A group of 12 adolescents, all of whom participate in GFC partner programs, led the design process for the event. These young people chose to focus the agenda on contextual issues facing girls in their communities, their countries, and all of West Africa. They also strongly felt that boys should be included in the summit, as the involvement of all people is needed to truly achieve gender equity in this world. The days were filled with workshops and activities that bridged connections and new friendships, raised voices, and ignited an adolescent movement.
During the summit, some of the adolescents and adult assistants provided real-time reflections about how they were feeling and what they were taking away.
“I’m so inspired. I am learning things I had never learned before. I feel like we have the power to change the mindset of people about girls.”
– Naomi, 14, Sierra Leone
“This ‘X’ means breaking biases. We want gender equality today for a sustainable tomorrow.”
– Yatta, 18, Liberia
“The summit is great, and it’s creating a safe space for every adolescent boy and girl.”
– Hajai, 19, Liberia
“I’m feeling really excited about this summit. The most interesting part has been the networking and learning process.”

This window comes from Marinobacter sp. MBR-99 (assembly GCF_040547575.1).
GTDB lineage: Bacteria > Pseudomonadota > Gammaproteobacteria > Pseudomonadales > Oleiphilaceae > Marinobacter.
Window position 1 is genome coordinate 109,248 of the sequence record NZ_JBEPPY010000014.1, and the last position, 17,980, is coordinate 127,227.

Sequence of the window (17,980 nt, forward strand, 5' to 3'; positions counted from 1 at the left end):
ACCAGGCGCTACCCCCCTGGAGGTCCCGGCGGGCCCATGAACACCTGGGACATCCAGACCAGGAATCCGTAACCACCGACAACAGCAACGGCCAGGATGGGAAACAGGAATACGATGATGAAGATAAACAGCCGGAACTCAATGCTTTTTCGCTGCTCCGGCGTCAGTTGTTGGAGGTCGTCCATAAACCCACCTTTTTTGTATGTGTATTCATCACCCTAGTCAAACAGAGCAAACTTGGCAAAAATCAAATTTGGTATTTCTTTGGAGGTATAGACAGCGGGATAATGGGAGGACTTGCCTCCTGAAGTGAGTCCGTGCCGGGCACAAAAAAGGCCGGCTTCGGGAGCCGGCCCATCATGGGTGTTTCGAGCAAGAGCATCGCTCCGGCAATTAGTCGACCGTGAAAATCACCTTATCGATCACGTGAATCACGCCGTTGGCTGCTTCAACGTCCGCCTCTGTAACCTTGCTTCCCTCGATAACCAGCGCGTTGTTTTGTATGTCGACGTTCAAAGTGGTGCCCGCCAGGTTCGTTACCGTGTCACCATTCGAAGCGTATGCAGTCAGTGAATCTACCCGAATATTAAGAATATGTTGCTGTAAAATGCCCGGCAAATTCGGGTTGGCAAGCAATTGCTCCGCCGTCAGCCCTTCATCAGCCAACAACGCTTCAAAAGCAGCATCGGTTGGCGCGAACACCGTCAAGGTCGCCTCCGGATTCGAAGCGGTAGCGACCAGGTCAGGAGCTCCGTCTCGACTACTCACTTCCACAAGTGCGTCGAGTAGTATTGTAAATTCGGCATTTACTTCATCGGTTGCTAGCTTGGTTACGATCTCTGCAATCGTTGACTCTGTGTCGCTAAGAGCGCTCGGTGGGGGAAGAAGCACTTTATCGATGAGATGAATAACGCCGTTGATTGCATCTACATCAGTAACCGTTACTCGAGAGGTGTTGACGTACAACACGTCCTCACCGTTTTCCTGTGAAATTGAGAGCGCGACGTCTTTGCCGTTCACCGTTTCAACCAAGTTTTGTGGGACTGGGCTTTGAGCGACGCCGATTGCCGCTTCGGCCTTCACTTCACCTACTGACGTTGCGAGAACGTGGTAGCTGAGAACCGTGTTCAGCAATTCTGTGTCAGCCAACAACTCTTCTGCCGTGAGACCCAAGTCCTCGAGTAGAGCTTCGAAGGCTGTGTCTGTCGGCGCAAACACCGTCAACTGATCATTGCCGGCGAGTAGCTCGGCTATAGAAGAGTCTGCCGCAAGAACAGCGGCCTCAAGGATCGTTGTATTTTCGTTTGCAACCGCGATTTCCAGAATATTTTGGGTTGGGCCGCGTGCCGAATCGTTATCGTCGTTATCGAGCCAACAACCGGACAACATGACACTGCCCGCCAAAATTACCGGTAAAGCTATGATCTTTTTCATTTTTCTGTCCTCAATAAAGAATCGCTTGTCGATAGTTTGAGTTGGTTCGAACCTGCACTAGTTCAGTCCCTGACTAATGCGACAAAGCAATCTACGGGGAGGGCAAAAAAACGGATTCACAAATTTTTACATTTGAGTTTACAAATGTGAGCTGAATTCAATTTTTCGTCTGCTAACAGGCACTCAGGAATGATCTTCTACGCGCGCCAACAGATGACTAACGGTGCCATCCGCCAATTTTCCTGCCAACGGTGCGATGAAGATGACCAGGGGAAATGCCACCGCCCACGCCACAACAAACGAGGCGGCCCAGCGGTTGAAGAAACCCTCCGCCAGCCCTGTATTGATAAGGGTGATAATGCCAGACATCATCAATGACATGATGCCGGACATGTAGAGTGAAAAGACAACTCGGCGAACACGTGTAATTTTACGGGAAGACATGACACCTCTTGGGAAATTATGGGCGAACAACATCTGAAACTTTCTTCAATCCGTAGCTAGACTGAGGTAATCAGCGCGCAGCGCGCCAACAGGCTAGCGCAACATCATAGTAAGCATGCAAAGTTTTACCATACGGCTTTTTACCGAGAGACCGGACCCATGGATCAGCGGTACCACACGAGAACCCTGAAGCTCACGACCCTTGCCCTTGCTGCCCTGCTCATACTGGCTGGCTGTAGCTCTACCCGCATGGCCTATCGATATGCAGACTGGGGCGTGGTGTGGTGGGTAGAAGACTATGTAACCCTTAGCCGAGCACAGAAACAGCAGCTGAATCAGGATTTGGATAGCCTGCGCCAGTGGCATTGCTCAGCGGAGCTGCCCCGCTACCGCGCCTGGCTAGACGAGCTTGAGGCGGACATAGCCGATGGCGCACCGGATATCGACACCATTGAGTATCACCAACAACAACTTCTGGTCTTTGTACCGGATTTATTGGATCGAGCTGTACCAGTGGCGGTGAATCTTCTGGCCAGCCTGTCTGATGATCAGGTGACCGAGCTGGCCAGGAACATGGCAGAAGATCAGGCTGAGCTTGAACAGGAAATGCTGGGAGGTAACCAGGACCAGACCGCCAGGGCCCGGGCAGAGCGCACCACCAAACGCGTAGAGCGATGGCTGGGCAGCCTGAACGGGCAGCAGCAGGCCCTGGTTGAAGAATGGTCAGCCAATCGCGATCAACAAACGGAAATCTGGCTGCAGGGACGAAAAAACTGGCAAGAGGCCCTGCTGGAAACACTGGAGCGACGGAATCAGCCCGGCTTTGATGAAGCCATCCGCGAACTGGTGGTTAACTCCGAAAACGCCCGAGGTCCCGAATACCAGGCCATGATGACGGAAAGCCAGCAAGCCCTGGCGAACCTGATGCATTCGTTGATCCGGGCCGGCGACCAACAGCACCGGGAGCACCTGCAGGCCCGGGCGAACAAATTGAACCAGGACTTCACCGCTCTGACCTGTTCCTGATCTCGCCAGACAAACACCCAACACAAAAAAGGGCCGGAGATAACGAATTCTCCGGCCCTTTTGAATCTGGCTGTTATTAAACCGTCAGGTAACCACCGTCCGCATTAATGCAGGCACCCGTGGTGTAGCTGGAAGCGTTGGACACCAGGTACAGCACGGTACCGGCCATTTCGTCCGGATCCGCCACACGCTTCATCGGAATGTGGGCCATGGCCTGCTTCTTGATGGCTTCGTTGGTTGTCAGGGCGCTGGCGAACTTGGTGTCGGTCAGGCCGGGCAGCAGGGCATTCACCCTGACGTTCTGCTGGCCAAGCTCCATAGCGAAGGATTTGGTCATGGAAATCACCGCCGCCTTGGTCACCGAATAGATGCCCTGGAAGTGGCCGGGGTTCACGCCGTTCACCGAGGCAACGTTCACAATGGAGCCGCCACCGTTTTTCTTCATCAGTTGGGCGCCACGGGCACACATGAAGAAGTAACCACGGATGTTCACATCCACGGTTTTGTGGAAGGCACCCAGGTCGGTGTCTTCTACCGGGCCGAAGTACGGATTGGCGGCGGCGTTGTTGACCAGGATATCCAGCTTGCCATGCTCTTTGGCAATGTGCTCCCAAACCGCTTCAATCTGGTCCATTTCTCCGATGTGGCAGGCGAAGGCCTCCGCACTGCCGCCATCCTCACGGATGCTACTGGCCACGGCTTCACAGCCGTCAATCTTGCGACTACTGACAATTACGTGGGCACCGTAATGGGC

– Nancy, 18, Liberia
“This summit has created a space for boys and men to address issues affecting girls, so that together we can create a more equal world.”
– Thomas, 17, Sierra Leone
“I feel good seeing adolescent girls standing up for their rights. They are also fighting to go into parliament to make decisions for themselves. It’s a privilege to watch this.”
– Balakisa, Adult Assistant, Sierra Leone
“I am impressed by the participation of the adolescents, and how they are leading discussions. If you give adolescents a platform, they can do amazing things.”
– Alusine Rogers, Adult Assistant, Sierra Leone
These testimonies reflect what it means to shift power into the hands of adolescents. In an adult-centric world, these young people showed how a shift in trust and ownership can enrich and strengthen the fabric of society.
The impact of this shift was especially obvious on the last day of the summit, which was attended by the vice president of Liberia, Jewel Howard Taylor. In front of the vice president, summit participants presented a clear outline of how a broken education system, harmful traditional beliefs and practices, and a lack of healthcare are limiting the potential of girls in West Africa. These adolescents also presented solutions and concrete action steps. As they spoke, Vice President Taylor and many others were listening.
“I will meet you and see what we can do together, so that we can begin this important phase of our work. Because as national leaders, it is our assignment. Whatever young people say, maybe we can’t reach 100%, but we can start doing the work.”
– Jewel Howard Taylor, Vice President of Liberia
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